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Filmmaker Letter

Filmmaker Letter

Three Peaks

by writer/director Jan Zabeil

This is a film about mommy’s new boyfriend and how to get rid of him, even if he’s nice. It’s about your girlfriend’s son and how to love him, when you are trying too hard. It’s a blended family portrait: boy, mother and her new partner on a harmless vacation that turns into a classic fight for survival, high up in the mountains, while the old dad is constantly calling his son on the cell phone and the new one pretends he has everything under control.

People don’t seem to like to talk about the consequences of a separation, as if it is some kind of virus one doesn’t want to catch, or as if it is old fashioned to speak about the problems that may come with it. Some years ago, the public discussion would usually come down to one egoistical parent, mostly the father, neglecting the needs of the child, or a stepfather/stepmother who isn’t nice and doesn’t try hard enough. This debate was enriched by more-happy-than-ever-blended-family-stories, and the new conclusion seemed to be, if all the family members can just be sensitive with each other, then the arrangement can be paradise for all. Growing up in Berlin in the ‘80s, every other person I knew lived in a blended family situation. After talking to many of them, and to therapists and family lawyers, I realized the opposite of the clichés mentioned above was just as common, but much less known: It can be tough on all family members, even if all sides are doing and trying their best. If both parents and new partners are fair, respectful, self-aware and loving. Even then it can lead to disaster. This film wants to explore why.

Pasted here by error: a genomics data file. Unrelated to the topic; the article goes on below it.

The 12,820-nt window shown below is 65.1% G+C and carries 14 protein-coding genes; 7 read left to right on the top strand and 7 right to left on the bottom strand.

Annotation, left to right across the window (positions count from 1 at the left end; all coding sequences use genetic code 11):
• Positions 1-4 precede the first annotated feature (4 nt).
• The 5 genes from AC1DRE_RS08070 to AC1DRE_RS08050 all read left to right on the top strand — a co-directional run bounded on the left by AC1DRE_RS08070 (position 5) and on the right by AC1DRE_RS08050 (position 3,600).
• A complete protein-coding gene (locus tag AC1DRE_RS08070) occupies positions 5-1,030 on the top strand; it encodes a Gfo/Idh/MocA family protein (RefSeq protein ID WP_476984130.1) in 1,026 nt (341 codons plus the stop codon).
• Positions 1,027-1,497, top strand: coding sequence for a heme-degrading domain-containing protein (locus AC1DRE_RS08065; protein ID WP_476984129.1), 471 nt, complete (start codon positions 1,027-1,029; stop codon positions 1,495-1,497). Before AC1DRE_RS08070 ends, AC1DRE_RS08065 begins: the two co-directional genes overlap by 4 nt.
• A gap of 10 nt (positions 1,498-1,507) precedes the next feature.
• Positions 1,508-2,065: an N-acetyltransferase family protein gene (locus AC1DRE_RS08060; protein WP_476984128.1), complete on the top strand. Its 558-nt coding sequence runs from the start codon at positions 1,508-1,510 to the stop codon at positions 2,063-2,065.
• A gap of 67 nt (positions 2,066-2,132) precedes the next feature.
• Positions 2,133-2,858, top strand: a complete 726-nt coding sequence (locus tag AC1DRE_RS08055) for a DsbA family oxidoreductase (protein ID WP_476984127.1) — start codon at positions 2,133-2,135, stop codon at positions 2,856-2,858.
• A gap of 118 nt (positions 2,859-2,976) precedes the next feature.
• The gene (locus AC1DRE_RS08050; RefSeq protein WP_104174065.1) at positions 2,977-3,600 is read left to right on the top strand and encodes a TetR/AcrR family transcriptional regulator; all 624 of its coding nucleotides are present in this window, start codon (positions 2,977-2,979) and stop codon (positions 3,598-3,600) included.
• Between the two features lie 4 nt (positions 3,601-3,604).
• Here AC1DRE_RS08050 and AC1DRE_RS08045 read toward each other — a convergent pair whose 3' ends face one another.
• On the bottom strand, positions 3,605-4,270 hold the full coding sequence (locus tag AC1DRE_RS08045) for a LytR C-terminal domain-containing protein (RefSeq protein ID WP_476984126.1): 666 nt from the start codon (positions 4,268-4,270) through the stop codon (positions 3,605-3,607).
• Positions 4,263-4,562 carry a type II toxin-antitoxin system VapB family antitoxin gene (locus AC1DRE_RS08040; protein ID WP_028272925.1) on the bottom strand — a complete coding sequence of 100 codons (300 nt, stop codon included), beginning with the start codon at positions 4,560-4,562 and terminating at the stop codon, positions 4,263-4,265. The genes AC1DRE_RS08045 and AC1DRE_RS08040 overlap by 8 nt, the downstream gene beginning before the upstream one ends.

In the conception of it, I asked: What happens when a self-determined, emotionally intelligent and warm-hearted man is able to reflect his emotions, but ultimately struggles to accept his role within the new family? What’s going on inside a little boy when he likes and accepts his mother’s new boyfriend, but at the same time desires nothing more than his father and mother being together again? When moments of closeness ultimately result in a loyalty conflict? And what consequences do these emotions have for the woman and mother?

Three Peaks, one of Northern Italy’s most famous mountains has, as it says, three peaks. For the boy in my story the peaks stand for father, mother and child—next to each other and based on top of the same plateau for all time to come, contrasting the constant movements inside this modern family. Even more, it’s a magical place, a place where images stand before dialogue, where my characters are destined to travel to the core of what they really are and feel, while trying hard not to. A place where soul and mind take different paths, a place to get lost.

If you think your family is a mess, think again after you watch this. It can hardly get worse, although everyone is trying to be good so badly. Enjoy.

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